Both automated traders as well as cargo fighters work during a passive tick. For fighters each fetch and delivery command is executed by at most one fighter. However, if less fighters are used than fetch and delivery targets, then it will rotate between them and slow it down. Dependin on the traderoute a fighter should have a LOT of cargo since only one gets used, especially for goods up to and above a weight of 2. The correct ammount of fighters is the ammount of tasks set for them, so 1-6. Their tick cycle is also 5 seconds. Automated traders follow a 1.5 minute cycle or 18 standard 5 second cycles for their passive trade. This allows to program a trader to deliver and exchange goods with more ease to loop it and make it a permanent traderoute.
Fighters should be used in system and traders only between sectors, unless a huge amount of goods has to be transferred in short amounts of time.
Applications[edit | edit source]
The best exploit of the passive cycle phenomenon and live cycle variation is to only build S mines unless they are part of a highly complex supply chain in a system set up with many interacting stations - preferably with cargo drones or transporter logistics by hand - to ensure a high profit per cycle. L mines up to XXL mines are more profitable with a player present in the system and so are factories. As such ONLY when all are clustered, the best investment of your time is to park and oversee a crowded system with many of their own stations. Of course a patrol ship should be employed to make the best of the active income of a production hub with as little involvement as possible by the player. They can focus on managing the production chain and to optimize it.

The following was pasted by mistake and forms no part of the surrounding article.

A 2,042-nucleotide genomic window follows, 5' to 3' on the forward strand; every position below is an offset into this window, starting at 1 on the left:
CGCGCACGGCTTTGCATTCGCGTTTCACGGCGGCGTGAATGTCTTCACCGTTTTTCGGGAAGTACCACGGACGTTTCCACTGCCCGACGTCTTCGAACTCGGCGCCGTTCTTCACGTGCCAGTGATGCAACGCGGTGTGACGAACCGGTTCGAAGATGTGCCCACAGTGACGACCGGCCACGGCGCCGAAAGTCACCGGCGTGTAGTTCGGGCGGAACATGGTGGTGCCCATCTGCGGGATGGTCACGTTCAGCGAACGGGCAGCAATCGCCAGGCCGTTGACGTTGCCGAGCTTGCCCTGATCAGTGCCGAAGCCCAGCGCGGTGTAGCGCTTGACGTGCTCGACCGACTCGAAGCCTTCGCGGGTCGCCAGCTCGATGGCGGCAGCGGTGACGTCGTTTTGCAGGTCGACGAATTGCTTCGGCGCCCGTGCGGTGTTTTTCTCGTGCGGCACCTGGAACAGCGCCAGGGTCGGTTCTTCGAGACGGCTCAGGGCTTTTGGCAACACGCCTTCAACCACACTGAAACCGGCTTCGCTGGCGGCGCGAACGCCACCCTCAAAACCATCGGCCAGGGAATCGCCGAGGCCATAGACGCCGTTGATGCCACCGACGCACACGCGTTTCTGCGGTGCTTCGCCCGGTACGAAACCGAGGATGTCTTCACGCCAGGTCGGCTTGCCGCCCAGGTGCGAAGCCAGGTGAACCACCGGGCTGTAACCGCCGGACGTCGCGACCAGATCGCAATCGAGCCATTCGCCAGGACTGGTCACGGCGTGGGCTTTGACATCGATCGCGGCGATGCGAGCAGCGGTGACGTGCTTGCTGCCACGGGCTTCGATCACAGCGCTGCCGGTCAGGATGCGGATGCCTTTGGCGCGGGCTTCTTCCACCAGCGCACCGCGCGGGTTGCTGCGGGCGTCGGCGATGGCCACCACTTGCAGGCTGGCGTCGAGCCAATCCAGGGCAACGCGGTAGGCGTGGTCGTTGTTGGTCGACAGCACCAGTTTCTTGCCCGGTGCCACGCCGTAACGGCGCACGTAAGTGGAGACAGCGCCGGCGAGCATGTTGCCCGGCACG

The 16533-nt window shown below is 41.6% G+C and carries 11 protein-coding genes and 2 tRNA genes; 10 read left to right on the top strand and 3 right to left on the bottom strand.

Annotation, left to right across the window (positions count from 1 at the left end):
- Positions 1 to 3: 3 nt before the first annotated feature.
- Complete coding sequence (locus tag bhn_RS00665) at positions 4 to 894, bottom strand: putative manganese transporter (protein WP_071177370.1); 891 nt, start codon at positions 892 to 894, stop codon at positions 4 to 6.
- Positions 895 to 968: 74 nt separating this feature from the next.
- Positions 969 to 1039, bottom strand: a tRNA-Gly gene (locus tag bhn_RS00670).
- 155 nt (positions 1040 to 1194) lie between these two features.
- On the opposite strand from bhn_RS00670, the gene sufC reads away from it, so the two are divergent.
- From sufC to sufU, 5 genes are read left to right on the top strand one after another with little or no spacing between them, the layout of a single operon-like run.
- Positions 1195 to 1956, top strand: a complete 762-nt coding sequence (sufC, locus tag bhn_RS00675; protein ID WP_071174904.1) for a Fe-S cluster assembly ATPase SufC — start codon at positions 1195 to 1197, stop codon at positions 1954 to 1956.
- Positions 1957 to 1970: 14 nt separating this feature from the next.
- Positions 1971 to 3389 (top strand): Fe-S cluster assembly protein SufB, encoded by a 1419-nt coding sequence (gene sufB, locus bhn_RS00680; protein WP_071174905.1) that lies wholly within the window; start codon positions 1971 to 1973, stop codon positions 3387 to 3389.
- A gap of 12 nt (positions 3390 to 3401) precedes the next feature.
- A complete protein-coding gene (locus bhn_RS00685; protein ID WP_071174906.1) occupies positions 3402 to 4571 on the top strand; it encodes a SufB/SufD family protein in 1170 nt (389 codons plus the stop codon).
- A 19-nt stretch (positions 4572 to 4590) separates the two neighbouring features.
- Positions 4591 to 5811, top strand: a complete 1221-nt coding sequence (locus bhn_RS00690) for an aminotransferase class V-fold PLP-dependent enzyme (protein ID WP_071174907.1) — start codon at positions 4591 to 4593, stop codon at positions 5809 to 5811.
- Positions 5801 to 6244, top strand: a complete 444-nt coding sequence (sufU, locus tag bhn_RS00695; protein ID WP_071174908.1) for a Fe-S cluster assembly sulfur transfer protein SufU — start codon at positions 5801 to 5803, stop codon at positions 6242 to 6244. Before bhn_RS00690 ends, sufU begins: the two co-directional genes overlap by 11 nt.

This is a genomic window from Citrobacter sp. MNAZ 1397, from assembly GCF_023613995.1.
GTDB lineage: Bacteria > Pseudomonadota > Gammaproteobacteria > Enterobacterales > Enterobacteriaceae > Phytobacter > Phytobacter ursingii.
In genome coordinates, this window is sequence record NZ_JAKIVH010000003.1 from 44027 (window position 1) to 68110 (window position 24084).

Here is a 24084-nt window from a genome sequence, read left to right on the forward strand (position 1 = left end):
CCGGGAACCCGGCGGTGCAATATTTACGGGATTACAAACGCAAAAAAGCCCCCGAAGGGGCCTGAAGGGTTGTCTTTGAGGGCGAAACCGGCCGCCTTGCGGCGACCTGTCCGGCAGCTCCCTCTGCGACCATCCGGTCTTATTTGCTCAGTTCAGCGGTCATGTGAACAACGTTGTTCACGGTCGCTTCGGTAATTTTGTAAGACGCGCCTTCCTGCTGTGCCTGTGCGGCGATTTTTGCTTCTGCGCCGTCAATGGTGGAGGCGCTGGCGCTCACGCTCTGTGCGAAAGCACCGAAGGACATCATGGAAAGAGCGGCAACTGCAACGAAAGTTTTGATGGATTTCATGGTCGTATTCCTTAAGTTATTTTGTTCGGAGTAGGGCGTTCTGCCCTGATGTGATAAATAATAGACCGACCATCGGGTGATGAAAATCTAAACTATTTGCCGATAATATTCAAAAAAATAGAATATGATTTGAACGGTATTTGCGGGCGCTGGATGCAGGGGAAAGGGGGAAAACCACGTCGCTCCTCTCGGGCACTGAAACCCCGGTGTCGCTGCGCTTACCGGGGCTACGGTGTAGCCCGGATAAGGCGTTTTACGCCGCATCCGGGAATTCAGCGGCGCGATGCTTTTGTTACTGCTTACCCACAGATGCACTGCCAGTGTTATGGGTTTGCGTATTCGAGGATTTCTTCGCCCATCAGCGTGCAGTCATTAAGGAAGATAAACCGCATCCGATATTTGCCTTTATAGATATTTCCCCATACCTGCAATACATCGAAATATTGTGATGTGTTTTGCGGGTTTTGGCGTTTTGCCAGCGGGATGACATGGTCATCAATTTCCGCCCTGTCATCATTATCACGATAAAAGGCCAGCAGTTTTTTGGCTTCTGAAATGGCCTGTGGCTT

History[edit | edit source]
Several stations - most infamous the distillery - had extreme long production cycles but could start a new cycle every 15 seconds. Due to the long cycle a distillery could sport up to (1+Level)x13 production channels leading to ridiculous UI bloat. Further stations known with this phenomenon were Carbon/Rubber/Wheat (x3), Oil/Ore/Silicon (x2). This was taken out towards the midst of April in a stealth patch and "fixed".
This behavior resulted in a circumvention of the assembly block rule as the total average production time drops to near or less than 15 seconds. It is unclear if it was feature incomplete or just a change of system as for example a plastic factory did not consume its energy cells upon production either.
Supply and Demand[edit | edit source]
The galaxy of "Avorion" does neither consider the cycle for its supply and demand NOR the size of a station. The size isn't even part of the passive cycle and thus supply would only consider one channel anyway. All station sizes are equal! However, while a Copper Mine S should produce 5 passively, the supply still considers every mine with a 12.5 to the local supply and every consumer of copper with a 12.5 to local demand. It also does not consider supply an equal 1:1 ratio to the actual goods needed for production. Instead it slowly fades away over 25 sectors from the epicenter or 17-18 sectors diagonal, a scale the legendary trade module with 25 sectors perfectly covers for its galaxy map overlay. Endconsumers or other stations only add a distance of 12 linear and 8 diagonal to their demand range and thus serve as anchors for industrial hubs. Production needs to be nearby!
Basic Supply 12.5 (Mines and Factories)
Linear Sector Distance 1 + 0.46 x X = Regional Supply
Diagonal Sector Distance 1 + 0.65 x X = Regional Supply
The diagonal coefficient follows the pythagorean law of a^2+b^2=c^2 with c being square root and a and b is 0.46.
Note 12.5 equals one production or supply. As long as there is any type of supply a player's factories will get those resources delivered. The trade ships offering the goods will simply demand a higher price in return and lower sale prices. Distance is money!
Other Stations / End-Consumer 3.0 (e.g. Shipyards, Biotopes etc.)
Linear Sector Distance 0.1 + 0.24 x X = Regional Supply
Diagonal Sector Distance 0.1 + 0.34 x X = Regional Supply
Note: Garbage or side products do not constitute supply, but instead follow their own garbage category which is roughly <50% of supply (4-5). (Exact numbers to be tested)